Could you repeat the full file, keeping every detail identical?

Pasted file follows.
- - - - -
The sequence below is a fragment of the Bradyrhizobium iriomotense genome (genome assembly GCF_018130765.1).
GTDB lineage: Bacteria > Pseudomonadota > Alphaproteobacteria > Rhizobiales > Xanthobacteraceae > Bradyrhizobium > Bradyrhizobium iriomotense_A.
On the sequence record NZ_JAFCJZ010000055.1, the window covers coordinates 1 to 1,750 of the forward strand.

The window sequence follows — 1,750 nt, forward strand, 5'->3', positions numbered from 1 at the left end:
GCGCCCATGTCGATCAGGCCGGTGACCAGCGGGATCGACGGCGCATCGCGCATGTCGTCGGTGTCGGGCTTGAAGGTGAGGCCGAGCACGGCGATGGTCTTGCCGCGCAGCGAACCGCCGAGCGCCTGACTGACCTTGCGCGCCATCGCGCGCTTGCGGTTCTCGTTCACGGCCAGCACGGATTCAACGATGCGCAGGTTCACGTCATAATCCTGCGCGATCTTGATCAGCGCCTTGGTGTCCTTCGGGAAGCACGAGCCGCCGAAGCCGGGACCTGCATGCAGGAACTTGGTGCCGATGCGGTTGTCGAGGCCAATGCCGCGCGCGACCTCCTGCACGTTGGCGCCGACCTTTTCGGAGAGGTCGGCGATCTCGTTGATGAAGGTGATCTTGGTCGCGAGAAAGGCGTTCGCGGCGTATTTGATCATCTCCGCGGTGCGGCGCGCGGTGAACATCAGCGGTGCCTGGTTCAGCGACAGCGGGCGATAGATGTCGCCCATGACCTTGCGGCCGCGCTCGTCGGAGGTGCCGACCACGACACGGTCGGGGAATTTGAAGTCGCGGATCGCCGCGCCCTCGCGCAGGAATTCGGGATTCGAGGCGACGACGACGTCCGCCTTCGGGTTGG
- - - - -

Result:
The sequence below is a fragment of the Bradyrhizobium iriomotense genome (genome assembly GCF_018130765.1).
GTDB lineage: Bacteria > Pseudomonadota > Alphaproteobacteria > Rhizobiales > Xanthobacteraceae > Bradyrhizobium > Bradyrhizobium iriomotense_A.
On the sequence record NZ_JAFCJZ010000055.1, the window covers coordinates 1 to 1,750 of the forward strand.

The window sequence follows — 1,750 nt, forward strand, 5'->3', positions numbered from 1 at the left end:
GCGCCCATGTCGATCAGGCCGGTGACCAGCGGGATCGACGGCGCATCGCGCATGTCGTCGGTGTCGGGCTTGAAGGTGAGGCCGAGCACGGCGATGGTCTTGCCGCGCAGCGAACCGCCGAGCGCCTGACTGACCTTGCGCGCCATCGCGCGCTTGCGGTTCTCGTTCACGGCCAGCACGGATTCAACGATGCGCAGGTTCACGTCATAATCCTGCGCGATCTTGATCAGCGCCTTGGTGTCCTTCGGGAAGCACGAGCCGCCGAAGCCGGGACCTGCATGCAGGAACTTGGTGCCGATGCGGTTGTCGAGGCCAATGCCGCGCGCGACCTCCTGCACGTTGGCGCCGACCTTTTCGGAGAGGTCGGCGATCTCGTTGATGAAGGTGATCTTGGTCGCGAGAAAGGCGTTCGCGGCGTATTTGATCATCTCCGCGGTGCGGCGCGCGGTGAACATCAGCGGTGCCTGGTTCAGCGACAGCGGGCGATAGATGTCGCCCATGACCTTGCGGCCGCGCTCGTCGGAGGTGCCGACCACGACACGGTCGGGGAATTTGAAGTCGCGGATCGCCGCGCCCTCGCGCAGGAATTCGGGATTCGAGGCGACGACGACGTCCGCCTTCGGGTTGG